To quell the PR nightmare of the gem fiasco, the museum decides to reopen the Tomb of Senef. An astounding Egyptian temple, it was a popular museum exhibit until the 1930s, when it was quietly closed. But when the tomb is unsealed in preparation for its gala reopening, the killings, and whispers of an ancient curse, begin again. And the catastrophic opening itself sets the stage for the final battle between the two brothers: an epic clash from which only one will emerge alive.
©2006 Splendide Mendax, Inc. and Lincoln Child. All Rights Reserved.; (P)2006 Time Warner AudioBooks. All Rights Reserved
"Another gripping, action-packed page-turner...with a tantalizing, ominous twist at the end." (Publishers Weekly)
I enjoyed this book as a take-me-away thriller. It was suspenseful and fun, keeping you rolling with cliffhangers. you could close your eyes and imagine the movie version. Not always believable, but a great escape.
this is the third book in a trilogy, a fact that isn't explained until the very end. I'm sure it would have been more enjoyable if I had heard/read the first two. With all the background missing, the story seemed erratic and incomplete.
This was my first title from this author. I was a little lost with the scene changes at first, then I was OK about 1/3 of the way through. By half way I was enjoying the style quite well. I will read another from these guys. I'm also a Brick fan and he did great as usual.
This one is okay; typical of the Pendergast continuing storyline fare of the last couple of books in the series.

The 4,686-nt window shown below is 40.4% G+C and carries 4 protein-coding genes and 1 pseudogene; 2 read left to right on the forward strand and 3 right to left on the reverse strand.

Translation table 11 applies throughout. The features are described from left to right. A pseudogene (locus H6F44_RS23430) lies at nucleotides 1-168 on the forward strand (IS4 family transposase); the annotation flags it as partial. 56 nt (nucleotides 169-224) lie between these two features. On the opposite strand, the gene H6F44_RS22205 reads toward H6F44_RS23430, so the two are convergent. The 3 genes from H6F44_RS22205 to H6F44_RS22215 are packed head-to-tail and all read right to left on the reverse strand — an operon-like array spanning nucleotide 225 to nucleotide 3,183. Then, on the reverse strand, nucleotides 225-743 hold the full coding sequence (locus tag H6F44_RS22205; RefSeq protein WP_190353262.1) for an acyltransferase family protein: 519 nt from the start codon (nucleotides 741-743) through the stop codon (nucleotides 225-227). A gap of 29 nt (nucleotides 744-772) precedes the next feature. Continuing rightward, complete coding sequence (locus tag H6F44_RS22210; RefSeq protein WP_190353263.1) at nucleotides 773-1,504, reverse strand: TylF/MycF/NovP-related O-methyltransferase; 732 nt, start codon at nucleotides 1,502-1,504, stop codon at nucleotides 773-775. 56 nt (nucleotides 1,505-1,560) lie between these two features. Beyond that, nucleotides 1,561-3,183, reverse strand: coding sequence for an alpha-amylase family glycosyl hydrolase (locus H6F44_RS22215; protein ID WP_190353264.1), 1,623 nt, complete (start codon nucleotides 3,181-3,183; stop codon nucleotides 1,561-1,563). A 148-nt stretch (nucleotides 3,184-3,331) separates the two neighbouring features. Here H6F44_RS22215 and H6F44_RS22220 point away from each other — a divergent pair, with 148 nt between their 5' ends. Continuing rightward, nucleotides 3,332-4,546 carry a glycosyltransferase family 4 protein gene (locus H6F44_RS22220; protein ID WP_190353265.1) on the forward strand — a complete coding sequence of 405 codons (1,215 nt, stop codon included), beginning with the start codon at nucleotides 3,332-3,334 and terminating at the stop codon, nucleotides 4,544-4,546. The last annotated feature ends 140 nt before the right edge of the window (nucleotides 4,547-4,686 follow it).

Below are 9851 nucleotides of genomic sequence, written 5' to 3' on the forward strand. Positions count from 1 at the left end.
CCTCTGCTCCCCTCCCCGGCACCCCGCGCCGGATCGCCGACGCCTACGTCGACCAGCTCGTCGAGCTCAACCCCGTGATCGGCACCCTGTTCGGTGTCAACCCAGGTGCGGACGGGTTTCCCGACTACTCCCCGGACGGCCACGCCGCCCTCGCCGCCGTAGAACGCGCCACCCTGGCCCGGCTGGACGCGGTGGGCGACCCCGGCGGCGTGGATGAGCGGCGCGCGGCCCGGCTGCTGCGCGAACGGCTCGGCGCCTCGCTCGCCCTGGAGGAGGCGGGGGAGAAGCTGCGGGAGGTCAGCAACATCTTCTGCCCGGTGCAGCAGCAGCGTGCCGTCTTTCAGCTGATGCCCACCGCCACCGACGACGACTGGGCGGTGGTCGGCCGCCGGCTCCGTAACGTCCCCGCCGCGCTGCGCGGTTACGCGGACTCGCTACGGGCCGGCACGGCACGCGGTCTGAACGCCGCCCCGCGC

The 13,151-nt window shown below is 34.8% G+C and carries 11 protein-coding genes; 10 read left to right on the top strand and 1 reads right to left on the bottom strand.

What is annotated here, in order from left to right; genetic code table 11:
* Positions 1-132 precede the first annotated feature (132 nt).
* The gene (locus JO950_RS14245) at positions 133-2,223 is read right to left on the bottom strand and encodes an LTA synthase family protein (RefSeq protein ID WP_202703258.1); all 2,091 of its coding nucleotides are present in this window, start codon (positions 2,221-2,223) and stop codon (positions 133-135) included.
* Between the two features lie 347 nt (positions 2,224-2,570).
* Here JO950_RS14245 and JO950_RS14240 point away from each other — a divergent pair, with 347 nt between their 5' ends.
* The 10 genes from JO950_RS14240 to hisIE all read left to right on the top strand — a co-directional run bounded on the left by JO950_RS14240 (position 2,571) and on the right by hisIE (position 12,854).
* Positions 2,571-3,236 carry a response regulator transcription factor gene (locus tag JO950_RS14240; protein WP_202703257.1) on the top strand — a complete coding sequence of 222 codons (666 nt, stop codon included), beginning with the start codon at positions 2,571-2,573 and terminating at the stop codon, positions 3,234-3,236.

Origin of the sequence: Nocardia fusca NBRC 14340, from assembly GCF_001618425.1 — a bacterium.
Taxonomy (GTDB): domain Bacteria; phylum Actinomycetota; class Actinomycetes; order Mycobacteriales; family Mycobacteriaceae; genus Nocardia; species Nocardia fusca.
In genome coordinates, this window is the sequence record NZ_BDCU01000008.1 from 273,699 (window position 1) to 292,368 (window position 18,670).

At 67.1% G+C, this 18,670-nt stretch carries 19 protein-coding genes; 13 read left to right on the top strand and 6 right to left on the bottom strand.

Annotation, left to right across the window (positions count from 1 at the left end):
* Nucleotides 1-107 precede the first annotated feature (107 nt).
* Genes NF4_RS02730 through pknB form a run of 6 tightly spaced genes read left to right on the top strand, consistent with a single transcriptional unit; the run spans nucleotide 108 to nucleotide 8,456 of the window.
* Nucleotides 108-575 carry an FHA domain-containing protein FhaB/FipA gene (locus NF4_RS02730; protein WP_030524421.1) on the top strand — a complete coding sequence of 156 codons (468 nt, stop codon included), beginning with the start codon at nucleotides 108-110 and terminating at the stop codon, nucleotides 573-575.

The authors are becoming increasingly fond of unnecessary references to obscure knowledge. It's as if they got lifetime subscriptions to Food & Wine, Popular Mechanics, and Guns & Ammo and are desperate to show how well-read they are.
In addition to the constant unnecessary details about food, gun specs, etc, the tech has a Scooby-Doo feel.
"Jinkies! Old man Diogenes put holographic projectors here, and here, and hid the laser beams over there! "
If they'd just tone it down a bit... or if the narrator would stop speaking any word in a foreign language -- of which there are, for no apparent reason, many -- with campy flourish, this book might have avoided triggering my eye-rolling reflex long enough for me to enjoy it more.
The story was pretty good once you got past Scott Brick's narration.
He is too dramatic, every sentence is dramatic. I found him to be very irritating.
An avid reader, demanding of the story, characters and narrator. Mysteries and historical fiction are my favorites.
The Preston-Childs series starring Agent Pengergast hasn't let me down yet. I recommend them strongly - starting at book 1 and moving forward.
While definitely a follow up to Dance of Death, this book does bring us a measure of completion on the story of Pendergast and Diogenes. I really like these books and have listened to them back to back. This one started a little slow for me, but didn't disappoint as I moved to the meat of it.
This is not a standalone book if you really want to have a good sense of what's going on.
This story was so well detailed and read I found myself dreaming about the characters. The author's took great care in unfolding the plot and developing the characters. I recommend it whole heartedly.
I had been anxiously awaiting this continuation from the last novel, "Dance of Death", and it certainly hasn't been a disappointmen! Without revealing the ending, I can happily report that the circle left open at the end of the previous novel has now been closed, but hopefully there will be another Pendergast novel at not too distant a date.
I just finished this audio and it was awesome! The ending was incredible; the entire book was very entertaining it kept you going right down to the end.
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